Irish Blood, English Heart

Hangmen – Royal Court Theatre, until 10 October 2015 (tickets – returns only)

Transfer to Wyndham’s Theatre confirmed, from 01 December 2015  (tickets)

Expectations ran high for Hangmen, Martin McDonagh’s first new play for the London stage after ten years away. In the intervening years he turned his attention to Hollywood and delivered one of the most impressive debuts of recent times with In Bruges – a film that is remarkable for having managed to make it through the torturous process of film financing with its jet black content largely intact and, equally impressively, managing to get a good performance out of Colin Farrell.

For Hangmen he moves out of the small Irish villages where he made his name. However even as the landscape changes, the faces remain resolutely familiar. In the depressed Northern landscape of the 1950’s comes a cast of characters every bit as recognisable as those inhabitants of rural Ireland; spending their days congregating in the local pub, and being every bit as feckless as those seen in The Cripple of Inishmaan. Lacking any real clear sense of backbone, they spend their time revolving around the kind of minor celebrity that can hold together a kingly court in a land like this; David Morrisey’s Harry Wade – Britain’s last hangman, and every bit the self-proclaimed equal of that ‘bloody Pierrepoint’.

What makes a McDonagh play so enjoyable to watch is that you genuinely have no idea what direction it is going to go. Within the opening quarter there is a spectacular coup d’ theatre that changes the dynamic of the play entirely and throughout the plot jack-knifes at unexpected angles. Many playwrights attempt this kind of shift but few are very successful. It requires building an implicit trust in the audience that the pay-off is worth undercutting the narrative flow. McDonagh has wit and plot devices to burn, and there is a ghoulish horror in suddenly recognising that where he has decided to go with a story is so much further than you would have thought someone would have dared take it. His earlier plays have amply demonstrated that he is a master at finding the absurdities in the grotesque, and if Hangmen never quite reaches the blackest pitch of his early work then it still displays enough of his trademarks to make it an entertaining, if very slightly more West End friendly, production.

McDonagh is an actor’s writer. He gives charismatic performers the chance to revel in scintillating dialogue that is in shockingly poor taste but always undercut by a roguish charm that makes even the blackest heart slightly lovable. At Hangmen’s core is David Morrissey; a man built for the stage. He effortlessly commands proceedings and dominates the stage with a physicality and intensity that suggests there is the potential for truly great performances.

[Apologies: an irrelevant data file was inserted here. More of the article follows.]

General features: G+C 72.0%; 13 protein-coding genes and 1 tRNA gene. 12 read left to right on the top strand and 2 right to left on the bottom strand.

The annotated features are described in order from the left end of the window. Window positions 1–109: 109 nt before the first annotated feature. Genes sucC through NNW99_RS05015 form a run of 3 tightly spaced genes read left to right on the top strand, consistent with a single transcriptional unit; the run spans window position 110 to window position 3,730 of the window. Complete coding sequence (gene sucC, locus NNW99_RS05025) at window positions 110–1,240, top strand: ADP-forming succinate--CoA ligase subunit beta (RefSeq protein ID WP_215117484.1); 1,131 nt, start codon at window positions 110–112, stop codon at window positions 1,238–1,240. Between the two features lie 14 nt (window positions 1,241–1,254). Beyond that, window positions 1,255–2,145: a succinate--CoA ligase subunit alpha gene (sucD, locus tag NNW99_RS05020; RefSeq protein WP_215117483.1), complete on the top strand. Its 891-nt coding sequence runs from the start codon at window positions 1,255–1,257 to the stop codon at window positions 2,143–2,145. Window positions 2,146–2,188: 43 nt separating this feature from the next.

He plays the part to perfection – a man totally in hock to the legend that he has created for himself. It is no doubt with a knowing smile that McDonagh allows Wade just enough rope to hang himself with. The interview he gives to the local newspaper – full of bravado and pomposity –  is one of an emperor parading in front of the crowd safe in the knowledge that his court would never dare mention the questionable choice in clothing. He is a man drunk on adulation and with enough intelligence to crush any dissenting voices. Yet like any king who reigns without power, ultimately he is at the whim of his subjects and when he needs them the most he finds they abandon him.

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Revisiting Constellations: Do stars lose their sparkle?

Constellations – Trafalgar Studios, until 01 August 2015 (tickets)

It is hard to overstate what a runaway success Nick Payne’s Constellations has been. Since it premiered at the Royal Court in January 2012, it has enjoyed a West End run, a Broadway run (with no less a pairing than Jake Gyllenhaal and Ruth Wilson), a national tour, won Best Play in the Evening Standard Awards and was nominated for three Tony Awards.

In terms of new British drama, the only recent works that match its transatlantic critical and public acclaim are Peter Morgan’s The Audience (whichConstellations received a significant boost from its subject matter and star-led casting) and Jez Butterworth’s Jerusalem (truly brilliant but now almost 5 years old). There may be others but you get the point, Mr Payne can be placed among a select band of playwrights to have written a 21st century play that will be mentioned when we reflect back on this period in the years to come.

There is a risk that re-watching a play leads to a breaking of the spell, a dissipation of the magic that you allowed to be cast first time around when everything was fresh, exciting and new. The peril may have been even greater with Constellations, which is so delicately constructed that the fear is, if one looks closely enough, the unsightly cogs that keep the intertwined narrative threads running smoothly without snagging and fraying will become all too visible.

Yet watching Constellations for a second time is a rewarding experience. For a play that is a rich and considered portrait of love, it is perhaps appropriate that experiences of the first time exist as a blur; the brain is left to furiously piece together a flood of memories and fragmented emotions. You leave the auditorium exhilarated but exhausted, mental faculties taken through a mangle to leave you physically strung out.